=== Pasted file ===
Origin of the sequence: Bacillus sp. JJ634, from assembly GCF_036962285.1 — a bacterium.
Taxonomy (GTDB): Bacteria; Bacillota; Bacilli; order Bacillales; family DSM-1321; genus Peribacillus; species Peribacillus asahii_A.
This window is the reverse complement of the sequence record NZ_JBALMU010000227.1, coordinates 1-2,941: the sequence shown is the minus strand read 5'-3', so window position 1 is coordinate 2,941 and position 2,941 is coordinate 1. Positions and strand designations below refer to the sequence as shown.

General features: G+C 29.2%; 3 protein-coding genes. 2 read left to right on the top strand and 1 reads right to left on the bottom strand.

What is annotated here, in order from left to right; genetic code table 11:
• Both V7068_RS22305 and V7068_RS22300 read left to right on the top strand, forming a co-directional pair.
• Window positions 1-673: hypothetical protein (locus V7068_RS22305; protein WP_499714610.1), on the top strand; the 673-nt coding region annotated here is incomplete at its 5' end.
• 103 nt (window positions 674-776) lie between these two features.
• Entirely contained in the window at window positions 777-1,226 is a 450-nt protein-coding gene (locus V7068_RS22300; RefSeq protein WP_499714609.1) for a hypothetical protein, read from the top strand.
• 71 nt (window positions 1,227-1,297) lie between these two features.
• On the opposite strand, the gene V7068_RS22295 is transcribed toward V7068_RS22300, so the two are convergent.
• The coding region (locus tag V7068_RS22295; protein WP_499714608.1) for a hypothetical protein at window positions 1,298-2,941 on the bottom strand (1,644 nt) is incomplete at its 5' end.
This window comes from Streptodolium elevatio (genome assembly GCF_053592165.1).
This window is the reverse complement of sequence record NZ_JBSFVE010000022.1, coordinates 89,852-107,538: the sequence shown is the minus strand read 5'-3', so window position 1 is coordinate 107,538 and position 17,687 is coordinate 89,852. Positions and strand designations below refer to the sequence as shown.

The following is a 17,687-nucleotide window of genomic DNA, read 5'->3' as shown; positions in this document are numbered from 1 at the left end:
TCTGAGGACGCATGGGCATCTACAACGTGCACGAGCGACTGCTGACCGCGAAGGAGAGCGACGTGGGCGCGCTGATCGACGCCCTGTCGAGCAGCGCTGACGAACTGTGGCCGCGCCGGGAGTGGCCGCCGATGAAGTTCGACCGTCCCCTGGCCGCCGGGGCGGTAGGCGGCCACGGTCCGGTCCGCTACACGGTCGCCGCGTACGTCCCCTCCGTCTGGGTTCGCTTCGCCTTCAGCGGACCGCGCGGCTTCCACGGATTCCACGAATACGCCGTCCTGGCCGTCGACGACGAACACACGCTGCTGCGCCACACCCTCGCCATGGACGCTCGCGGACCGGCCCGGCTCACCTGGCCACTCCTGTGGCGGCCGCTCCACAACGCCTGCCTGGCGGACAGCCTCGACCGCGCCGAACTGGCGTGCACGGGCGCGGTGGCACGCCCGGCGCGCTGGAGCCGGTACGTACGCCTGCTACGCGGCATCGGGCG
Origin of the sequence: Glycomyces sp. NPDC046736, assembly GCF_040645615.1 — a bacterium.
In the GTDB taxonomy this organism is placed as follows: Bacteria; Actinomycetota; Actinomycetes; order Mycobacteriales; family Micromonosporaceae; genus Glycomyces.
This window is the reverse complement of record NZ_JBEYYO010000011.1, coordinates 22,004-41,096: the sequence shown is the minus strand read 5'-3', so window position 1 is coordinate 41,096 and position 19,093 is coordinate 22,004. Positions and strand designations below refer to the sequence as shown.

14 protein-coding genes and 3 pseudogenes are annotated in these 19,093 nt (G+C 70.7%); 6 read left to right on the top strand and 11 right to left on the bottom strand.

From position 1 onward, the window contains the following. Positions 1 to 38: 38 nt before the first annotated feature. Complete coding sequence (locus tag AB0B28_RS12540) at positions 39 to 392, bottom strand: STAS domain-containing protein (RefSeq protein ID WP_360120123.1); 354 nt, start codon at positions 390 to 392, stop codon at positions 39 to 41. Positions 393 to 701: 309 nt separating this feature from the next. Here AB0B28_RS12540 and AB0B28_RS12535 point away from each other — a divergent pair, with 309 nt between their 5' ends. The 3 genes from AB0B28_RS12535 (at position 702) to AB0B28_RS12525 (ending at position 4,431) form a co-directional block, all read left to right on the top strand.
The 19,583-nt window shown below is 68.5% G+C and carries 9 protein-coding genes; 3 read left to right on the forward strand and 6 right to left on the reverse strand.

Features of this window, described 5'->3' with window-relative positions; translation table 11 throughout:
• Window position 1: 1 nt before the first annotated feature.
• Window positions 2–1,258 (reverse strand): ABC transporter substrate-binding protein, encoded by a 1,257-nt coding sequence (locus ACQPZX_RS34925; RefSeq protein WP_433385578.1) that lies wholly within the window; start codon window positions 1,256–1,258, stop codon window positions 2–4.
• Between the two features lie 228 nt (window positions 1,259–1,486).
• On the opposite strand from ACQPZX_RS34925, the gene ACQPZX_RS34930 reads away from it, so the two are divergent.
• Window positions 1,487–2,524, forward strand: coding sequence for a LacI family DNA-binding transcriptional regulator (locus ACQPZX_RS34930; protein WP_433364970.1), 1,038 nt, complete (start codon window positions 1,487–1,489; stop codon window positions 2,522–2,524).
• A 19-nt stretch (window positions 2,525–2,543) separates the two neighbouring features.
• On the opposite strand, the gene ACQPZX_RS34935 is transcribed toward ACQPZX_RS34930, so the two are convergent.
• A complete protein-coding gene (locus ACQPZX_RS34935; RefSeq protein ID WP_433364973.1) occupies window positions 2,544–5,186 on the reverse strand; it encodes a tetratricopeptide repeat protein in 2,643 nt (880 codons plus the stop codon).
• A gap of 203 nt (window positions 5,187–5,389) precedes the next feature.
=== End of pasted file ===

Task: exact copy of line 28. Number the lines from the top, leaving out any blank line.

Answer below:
• Window positions 1,487–2,524, forward strand: coding sequence for a LacI family DNA-binding transcriptional regulator (locus ACQPZX_RS34930; protein WP_433364970.1), 1,038 nt, complete (start codon window positions 1,487–1,489; stop codon window positions 2,522–2,524).